His journey to the Trail Blazers was less complicated. Portland had a clear need for a four-man, and many rival executives believed the organization would target Oklahoma City’s Danilo Gallinari or Cleveland’s Kevin Love in a trade after the loss of Collins. But as the losses piled up, and its franchise star Damian Lillard clearly needed more support, Portland needed to acquire someone immediately. The Trail Blazers made the call to Anthony and his representative, and one question remained within Anthony: Is this real — or a waste of time?
Even with him, the Cavs are likely a long shot for a playoff spot in the East. But Love insists that he isn't forcing a change. "I've been committed to Cleveland since Day 1," Love said. "I know it's been a little shaky at some points. It's been really great at some points. But now I've found some semblance of balance in my life, not only on the court but away from it."
But going public with the details of his panic attack — and his ongoing involvement in the conversation about the need to take care of mental health — has not left Love feeling vulnerable. He's more at peace than anything else, and that's why the rumors that are out there aren't gnawing at him. "I'm just going to let the chips fall," Love said. "I know that this is a young team. I think I can help them. I'm going to do right by Cleveland, the organization. This is a league where teams want to rebuild, teams want to go young but certain teams are looking for a piece, a guy who's played in the finals, a guy who has playoff experience. I don't know what's going to happen, but I think it definitely lessens the burden and the anxiety."
After the departures of James and Irving, Love became the face of the franchise when he signed a four-year, $120-million contract extension last year. Cleveland, however, is a rebuilding team and there has been talk Love could be dealt to a team looking to make a championship push. “I know there’s talk about me possibly being the missing piece somewhere,” Love said. “There’s been constant chatter since I signed that I could be traded. It’s one of those things where I’m going to keep doing right by the team, by Cleveland and by the organization. If my number is called, so be it, but I’m going to stay true to my commitment and let the chips fall where they may.”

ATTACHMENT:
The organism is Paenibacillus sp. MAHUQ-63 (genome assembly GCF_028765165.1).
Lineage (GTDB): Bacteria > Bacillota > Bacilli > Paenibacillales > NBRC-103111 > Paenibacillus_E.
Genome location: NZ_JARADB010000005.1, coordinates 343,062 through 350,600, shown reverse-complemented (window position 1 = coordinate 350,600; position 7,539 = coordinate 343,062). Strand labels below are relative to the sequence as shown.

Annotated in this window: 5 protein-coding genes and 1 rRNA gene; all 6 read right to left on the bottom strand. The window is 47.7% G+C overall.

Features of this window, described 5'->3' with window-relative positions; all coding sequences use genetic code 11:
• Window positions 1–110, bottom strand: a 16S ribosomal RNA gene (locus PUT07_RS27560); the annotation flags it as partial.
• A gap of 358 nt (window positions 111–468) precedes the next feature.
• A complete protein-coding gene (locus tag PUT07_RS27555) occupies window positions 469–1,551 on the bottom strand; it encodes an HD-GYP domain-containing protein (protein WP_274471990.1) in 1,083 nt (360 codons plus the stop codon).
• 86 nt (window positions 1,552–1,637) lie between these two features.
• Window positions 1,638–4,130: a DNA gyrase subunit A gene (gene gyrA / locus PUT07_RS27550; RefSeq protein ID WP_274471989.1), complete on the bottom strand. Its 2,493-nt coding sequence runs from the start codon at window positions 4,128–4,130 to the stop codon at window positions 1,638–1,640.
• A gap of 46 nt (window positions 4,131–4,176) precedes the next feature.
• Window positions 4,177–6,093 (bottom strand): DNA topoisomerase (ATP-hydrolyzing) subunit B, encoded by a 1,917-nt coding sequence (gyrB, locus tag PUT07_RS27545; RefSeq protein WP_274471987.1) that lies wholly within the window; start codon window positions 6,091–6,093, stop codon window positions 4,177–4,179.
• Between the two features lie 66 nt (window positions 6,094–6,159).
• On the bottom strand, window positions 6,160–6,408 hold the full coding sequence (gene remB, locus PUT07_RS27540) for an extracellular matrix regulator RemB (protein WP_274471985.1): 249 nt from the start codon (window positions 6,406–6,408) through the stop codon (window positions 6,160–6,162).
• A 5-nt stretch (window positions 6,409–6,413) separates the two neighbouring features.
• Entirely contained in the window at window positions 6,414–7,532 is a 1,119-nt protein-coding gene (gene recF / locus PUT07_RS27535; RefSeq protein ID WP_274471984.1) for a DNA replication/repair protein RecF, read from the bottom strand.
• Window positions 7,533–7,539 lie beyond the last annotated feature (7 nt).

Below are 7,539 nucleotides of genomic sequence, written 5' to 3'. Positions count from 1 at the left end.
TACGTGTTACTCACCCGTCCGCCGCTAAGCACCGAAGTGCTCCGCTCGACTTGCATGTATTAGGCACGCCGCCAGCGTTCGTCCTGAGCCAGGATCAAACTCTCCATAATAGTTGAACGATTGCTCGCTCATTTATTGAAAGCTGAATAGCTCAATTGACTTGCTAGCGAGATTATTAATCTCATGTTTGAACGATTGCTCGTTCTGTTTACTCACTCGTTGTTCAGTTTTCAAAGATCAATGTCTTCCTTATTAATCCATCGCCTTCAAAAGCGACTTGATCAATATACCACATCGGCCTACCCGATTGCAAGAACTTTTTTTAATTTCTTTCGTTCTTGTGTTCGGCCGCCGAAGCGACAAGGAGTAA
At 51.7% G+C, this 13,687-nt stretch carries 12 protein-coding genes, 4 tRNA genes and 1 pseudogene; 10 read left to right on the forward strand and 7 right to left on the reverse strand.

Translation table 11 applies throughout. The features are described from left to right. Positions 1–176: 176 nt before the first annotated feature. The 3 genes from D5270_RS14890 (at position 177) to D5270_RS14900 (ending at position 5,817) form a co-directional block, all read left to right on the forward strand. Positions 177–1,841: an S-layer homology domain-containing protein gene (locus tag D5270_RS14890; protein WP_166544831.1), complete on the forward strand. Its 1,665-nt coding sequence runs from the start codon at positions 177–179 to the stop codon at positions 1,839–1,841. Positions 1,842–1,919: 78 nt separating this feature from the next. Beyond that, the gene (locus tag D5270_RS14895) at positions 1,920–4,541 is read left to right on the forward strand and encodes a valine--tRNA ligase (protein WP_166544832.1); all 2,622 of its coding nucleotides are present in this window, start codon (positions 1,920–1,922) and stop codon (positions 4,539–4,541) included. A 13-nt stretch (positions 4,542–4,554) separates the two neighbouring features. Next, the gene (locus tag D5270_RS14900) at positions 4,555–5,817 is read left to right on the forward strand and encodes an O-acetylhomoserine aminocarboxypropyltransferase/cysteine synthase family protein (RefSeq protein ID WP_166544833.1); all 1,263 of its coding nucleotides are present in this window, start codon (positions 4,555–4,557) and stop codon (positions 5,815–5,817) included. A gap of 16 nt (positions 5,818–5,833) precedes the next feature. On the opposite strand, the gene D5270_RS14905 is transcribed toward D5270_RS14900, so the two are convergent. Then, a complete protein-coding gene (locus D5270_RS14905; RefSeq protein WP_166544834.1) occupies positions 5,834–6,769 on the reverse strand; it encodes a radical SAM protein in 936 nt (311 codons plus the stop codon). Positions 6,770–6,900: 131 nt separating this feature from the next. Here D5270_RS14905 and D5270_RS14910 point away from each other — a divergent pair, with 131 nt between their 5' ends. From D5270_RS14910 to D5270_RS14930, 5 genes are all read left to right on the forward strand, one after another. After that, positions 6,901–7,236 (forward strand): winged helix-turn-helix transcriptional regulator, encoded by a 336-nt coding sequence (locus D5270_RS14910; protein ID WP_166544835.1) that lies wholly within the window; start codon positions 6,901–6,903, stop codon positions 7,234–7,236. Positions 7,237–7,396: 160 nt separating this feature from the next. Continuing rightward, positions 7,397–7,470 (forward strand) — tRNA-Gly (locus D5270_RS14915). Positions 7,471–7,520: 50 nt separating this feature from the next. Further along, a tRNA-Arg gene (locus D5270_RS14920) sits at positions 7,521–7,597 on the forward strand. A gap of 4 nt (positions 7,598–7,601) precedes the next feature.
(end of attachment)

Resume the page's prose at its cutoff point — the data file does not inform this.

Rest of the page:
Point blank: Is there interest in dealing Love? “No. Not at all,” Altman said quickly. While Love is Cleveland’s most valuable trade chip, there are others. That list starts with five players on expiring contracts: Knight, Henson, Dellavedova, Tristan Thompson and Jordan Clarkson.
The Cavs continue to get calls about Love. The phone will likely ring throughout the season, up until the trade deadline and then again in the summer -- if he’s still in Cleveland that long. Signing Love to a lucrative four-year extension was Altman’s first big move, the tone-setter after James left for Los Angeles. Some scoffed at the decision, believing Love didn’t fit -- and still doesn’t -- on a young team not positioned to win for a few more years. The NBA is unpredictable, but Altman talks the same way he did more than a year ago -- seeing Love anchoring this turnaround.